It’s been a bit since I listened to this on Audible, so it’s hard to pick out details.
What I do remember is that MacArthur spent the beginning expressing the value of parables but cautioning that it isn’t the only form of teaching. It certainly wasn’t the only method Christ used, and when he started using them, there was a specific reason.
I think this was the biggest take away for me. The reason that’s so is that I own a MacArthur study Bible, so many of his comments and thoughts are already in the notes of the study Bible. That’s not to say that his detailed analysis full of historical context isn’t great; it’s my favorite part of any of his books. I simply value new information more than information I’ve already consumed.
I do think this would make a great companion piece to one reading the Gospels though. It’s like a study guide or Cliffs Notes for a few specific parables.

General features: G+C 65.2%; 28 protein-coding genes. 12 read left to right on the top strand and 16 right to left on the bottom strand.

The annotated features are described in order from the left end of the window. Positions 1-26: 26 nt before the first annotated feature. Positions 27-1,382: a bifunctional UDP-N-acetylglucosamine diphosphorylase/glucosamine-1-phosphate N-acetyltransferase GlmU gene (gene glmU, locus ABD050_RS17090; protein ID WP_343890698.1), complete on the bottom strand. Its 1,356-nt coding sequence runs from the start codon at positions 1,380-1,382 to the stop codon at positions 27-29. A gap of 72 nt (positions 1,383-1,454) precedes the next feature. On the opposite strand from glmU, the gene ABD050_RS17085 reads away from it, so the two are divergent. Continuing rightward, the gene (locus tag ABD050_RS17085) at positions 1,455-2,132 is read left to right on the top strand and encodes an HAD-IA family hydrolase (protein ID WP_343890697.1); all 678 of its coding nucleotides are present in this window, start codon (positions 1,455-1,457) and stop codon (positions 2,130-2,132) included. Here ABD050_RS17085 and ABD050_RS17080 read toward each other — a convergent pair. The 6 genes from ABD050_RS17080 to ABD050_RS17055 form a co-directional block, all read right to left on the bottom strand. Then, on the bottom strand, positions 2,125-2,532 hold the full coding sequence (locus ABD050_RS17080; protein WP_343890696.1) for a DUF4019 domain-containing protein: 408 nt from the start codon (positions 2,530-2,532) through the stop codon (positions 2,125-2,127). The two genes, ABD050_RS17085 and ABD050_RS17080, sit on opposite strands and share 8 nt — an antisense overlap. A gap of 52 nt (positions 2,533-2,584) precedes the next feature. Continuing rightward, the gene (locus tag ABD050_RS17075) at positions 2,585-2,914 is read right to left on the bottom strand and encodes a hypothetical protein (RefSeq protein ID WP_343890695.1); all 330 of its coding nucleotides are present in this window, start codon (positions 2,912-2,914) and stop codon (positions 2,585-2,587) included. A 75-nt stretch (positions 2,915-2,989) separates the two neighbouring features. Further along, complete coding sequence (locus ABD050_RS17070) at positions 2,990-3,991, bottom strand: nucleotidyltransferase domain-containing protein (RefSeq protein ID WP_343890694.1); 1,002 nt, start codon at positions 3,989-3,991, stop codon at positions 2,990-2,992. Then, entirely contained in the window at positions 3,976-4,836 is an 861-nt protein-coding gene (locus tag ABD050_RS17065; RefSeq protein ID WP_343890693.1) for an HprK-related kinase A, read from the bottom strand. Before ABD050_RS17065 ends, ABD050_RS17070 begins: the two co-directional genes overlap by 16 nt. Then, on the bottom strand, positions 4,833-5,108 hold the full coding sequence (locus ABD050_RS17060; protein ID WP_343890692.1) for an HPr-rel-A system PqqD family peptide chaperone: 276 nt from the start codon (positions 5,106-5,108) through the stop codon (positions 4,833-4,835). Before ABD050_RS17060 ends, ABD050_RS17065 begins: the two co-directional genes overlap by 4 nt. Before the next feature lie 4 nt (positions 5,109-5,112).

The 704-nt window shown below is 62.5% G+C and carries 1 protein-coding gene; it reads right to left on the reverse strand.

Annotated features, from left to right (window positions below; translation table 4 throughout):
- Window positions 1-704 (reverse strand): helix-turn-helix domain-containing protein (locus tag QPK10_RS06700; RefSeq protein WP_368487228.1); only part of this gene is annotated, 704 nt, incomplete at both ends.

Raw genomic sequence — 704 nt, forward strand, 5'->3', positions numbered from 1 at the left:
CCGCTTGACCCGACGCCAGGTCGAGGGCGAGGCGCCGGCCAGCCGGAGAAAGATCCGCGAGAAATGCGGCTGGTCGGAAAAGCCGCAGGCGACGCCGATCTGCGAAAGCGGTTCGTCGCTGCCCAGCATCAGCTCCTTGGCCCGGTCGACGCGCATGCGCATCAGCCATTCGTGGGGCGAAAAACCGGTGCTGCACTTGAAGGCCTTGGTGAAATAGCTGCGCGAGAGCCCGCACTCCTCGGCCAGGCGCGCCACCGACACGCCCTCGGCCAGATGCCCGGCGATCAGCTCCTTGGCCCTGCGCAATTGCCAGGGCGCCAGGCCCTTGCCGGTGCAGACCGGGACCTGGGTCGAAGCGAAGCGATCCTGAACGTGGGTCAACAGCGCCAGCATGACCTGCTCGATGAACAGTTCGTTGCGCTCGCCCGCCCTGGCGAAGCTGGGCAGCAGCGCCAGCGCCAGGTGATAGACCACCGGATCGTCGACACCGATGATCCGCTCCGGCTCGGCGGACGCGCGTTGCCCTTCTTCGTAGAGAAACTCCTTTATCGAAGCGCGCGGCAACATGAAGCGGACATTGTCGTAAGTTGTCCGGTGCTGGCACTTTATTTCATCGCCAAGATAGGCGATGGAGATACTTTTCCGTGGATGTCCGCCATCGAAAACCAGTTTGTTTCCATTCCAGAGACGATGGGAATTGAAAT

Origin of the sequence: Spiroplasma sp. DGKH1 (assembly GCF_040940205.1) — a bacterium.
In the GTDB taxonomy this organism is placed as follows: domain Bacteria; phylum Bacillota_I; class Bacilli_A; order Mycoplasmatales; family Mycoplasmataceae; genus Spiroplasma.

This is also a good book to read for someone who wants to focus specifically on the parables. Again, one shouldn’t only obsess on the parables, but a period of study devoted to them is beneficial for anyone.
As is usual for books by MacArthur, I always enjoy the simple, literal approach he takes. Even in parables, he pays close attention to what each figure or subject represented.
My favorite might be the story of Lazarus and the rich man. He provides some interesting insight I found thought provoking. Reading MacArthur’s work is always motivating. I like Biblical books that challenge me to dig back into the Bible, and his books always do that.
Thanks for reading,